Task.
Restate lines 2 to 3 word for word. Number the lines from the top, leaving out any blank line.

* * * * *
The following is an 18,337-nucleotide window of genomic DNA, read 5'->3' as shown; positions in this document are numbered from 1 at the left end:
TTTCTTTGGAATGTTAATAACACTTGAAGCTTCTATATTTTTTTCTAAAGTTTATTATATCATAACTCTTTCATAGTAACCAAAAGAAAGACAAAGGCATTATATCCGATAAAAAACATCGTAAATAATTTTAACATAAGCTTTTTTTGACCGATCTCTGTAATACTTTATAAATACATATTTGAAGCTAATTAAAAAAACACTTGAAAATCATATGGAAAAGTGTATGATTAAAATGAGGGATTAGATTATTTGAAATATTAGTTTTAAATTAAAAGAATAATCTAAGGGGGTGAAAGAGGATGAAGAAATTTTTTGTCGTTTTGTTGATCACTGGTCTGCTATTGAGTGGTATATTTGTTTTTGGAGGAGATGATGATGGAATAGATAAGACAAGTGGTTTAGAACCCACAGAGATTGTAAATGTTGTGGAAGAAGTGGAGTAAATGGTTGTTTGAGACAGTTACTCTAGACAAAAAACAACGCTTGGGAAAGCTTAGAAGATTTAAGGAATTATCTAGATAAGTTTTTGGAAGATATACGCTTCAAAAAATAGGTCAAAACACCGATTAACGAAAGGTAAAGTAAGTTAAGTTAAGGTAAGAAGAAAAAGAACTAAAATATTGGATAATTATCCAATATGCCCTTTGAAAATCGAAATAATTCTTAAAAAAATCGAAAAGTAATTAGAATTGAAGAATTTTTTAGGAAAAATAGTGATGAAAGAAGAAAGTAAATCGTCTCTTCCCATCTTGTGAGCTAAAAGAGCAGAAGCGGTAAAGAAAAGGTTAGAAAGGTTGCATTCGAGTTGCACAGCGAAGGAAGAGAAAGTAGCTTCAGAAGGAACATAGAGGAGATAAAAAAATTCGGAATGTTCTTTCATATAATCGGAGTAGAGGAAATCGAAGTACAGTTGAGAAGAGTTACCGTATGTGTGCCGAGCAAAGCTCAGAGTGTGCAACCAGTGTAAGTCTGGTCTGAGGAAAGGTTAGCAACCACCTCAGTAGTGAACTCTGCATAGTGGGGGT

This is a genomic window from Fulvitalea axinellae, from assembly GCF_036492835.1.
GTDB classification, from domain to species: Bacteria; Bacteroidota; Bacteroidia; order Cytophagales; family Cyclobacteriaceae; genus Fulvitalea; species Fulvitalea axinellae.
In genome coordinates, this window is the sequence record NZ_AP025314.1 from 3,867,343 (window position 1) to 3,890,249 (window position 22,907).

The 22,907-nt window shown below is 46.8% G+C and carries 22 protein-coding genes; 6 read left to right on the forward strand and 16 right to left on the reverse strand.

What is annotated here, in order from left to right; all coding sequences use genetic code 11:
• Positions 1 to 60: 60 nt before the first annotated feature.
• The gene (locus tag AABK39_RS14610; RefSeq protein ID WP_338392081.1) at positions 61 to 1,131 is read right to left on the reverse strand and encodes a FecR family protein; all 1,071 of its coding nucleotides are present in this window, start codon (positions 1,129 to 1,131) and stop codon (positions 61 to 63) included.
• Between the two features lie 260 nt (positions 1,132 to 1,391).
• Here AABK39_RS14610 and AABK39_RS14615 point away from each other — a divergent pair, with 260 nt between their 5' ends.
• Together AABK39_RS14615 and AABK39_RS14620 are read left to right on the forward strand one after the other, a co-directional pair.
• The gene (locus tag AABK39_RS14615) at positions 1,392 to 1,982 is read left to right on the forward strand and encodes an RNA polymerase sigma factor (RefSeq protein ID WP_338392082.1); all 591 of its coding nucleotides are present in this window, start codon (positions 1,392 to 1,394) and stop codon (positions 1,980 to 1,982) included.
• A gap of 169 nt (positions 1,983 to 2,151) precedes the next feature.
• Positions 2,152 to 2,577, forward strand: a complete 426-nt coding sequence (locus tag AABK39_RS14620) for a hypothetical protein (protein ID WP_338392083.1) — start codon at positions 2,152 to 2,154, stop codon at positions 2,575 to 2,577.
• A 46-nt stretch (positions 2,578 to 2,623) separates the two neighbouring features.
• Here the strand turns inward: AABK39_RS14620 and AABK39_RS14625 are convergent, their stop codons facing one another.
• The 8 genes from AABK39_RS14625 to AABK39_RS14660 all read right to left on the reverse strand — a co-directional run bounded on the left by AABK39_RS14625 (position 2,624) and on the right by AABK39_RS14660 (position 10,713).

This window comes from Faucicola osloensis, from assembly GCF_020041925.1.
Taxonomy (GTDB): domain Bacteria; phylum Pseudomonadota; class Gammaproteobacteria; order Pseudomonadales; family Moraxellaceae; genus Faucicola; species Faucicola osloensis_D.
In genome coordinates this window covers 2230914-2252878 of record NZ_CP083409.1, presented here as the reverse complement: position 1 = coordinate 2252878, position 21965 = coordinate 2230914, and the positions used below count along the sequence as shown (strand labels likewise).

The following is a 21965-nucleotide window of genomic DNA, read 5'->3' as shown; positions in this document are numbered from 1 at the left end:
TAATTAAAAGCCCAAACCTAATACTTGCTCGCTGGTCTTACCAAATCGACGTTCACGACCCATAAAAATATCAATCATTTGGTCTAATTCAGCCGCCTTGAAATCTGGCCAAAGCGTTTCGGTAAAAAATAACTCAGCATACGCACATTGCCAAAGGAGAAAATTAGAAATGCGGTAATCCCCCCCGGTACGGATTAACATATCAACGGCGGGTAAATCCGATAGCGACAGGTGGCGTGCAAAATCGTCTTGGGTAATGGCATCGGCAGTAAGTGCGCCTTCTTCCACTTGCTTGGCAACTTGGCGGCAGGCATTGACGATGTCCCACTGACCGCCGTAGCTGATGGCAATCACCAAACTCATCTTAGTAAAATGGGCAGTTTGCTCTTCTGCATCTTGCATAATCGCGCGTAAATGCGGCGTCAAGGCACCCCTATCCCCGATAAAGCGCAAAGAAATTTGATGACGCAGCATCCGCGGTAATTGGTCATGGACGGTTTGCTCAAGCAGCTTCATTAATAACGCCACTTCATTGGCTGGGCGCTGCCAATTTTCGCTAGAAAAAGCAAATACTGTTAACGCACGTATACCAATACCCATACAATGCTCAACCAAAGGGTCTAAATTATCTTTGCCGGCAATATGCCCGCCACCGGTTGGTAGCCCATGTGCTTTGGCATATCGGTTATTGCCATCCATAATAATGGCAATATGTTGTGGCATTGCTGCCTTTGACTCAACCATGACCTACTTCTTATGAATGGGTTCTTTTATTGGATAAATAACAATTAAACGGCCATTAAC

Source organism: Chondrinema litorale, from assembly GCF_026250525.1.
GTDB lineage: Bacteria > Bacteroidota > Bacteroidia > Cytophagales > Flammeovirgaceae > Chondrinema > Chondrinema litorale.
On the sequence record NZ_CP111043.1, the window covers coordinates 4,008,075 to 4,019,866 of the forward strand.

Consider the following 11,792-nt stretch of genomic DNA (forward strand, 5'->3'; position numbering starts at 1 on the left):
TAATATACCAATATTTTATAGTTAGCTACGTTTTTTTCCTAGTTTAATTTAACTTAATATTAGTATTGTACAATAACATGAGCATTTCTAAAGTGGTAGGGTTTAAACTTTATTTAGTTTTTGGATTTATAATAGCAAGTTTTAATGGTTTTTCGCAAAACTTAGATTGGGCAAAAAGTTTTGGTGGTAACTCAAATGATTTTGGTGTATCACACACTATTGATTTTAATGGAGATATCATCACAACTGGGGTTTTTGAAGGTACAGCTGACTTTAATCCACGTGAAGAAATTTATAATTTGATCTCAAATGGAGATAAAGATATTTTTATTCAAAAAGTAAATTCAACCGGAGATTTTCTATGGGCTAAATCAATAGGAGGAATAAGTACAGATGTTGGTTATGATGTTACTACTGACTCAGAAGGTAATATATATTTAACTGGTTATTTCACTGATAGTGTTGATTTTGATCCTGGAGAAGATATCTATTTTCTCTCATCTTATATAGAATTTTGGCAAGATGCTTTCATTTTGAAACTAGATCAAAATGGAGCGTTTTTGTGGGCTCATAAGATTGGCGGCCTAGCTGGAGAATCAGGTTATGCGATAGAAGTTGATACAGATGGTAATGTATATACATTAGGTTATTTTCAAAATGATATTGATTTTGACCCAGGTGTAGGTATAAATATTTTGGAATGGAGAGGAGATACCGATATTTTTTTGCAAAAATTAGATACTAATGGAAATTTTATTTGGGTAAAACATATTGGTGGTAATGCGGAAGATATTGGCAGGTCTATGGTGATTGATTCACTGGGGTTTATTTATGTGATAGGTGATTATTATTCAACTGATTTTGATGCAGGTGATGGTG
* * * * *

TTTCTTTGGAATGTTAATAACACTTGAAGCTTCTATATTTTTTTCTAAAGTTTATTATATCATAACTCTTTCATAGTAACCAAAAGAAAGACAAAGGCATTATATCCGATAAAAAACATCGTAAATAATTTTAACATAAGCTTTTTTTGACCGATCTCTGTAATACTTTATAAATACATATTTGAAGCTAATTAAAAAAACACTTGAAAATCATATGGAAAAGTGTATGATTAAAATGAGGGATTAGATTATTTGAAATATTAGTTTTAAATTAAAAGAATAATCTAAGGGGGTGAAAGAGGATGAAGAAATTTTTTGTCGTTTTGTTGATCACTGGTCTGCTATTGAGTGGTATATTTGTTTTTGGAGGAGATGATGATGGAATAGATAAGACAAGTGGTTTAGAACCCACAGAGATTGTAAATGTTGTGGAAGAAGTGGAGTAAATGGTTGTTTGAGACAGTTACTCTAGACAAAAAACAACGCTTGGGAAAGCTTAGAAGATTTAAGGAATTATCTAGATAAGTTTTTGGAAGATATACGCTTCAAAAAATAGGTCAAAACACCGATTAACGAAAGGTAAAGTAAGTTAAGTTAAGGTAAGAAGAAAAAGAACTAAAATATTGGATAATTATCCAATATGCCCTTTGAAAATCGAAATAATTCTTAAAAAAATCGAAAAGTAATTAGAATTGAAGAATTTTTTAGGAAAAATAGTGATGAAAGAAGAAAGTAAATCGTCTCTTCCCATCTTGTGAGCTAAAAGAGCAGAAGCGGTAAAGAAAAGGTTAGAAAGGTTGCATTCGAGTTGCACAGCGAAGGAAGAGAAAGTAGCTTCAGAAGGAACATAGAGGAGATAAAAAAATTCGGAATGTTCTTTCATATAATCGGAGTAGAGGAAATCGAAGTACAGTTGAGAAGAGTTACCGTATGTGTGCCGAGCAAAGCTCAGAGTGTGCAACCAGTGTAAGTCTGGTCTGAGGAAAGGTTAGCAACCACCTCAGTAGTGAACTCTGCATAGTGGGGGT

This is a genomic window from Fulvitalea axinellae, from assembly GCF_036492835.1.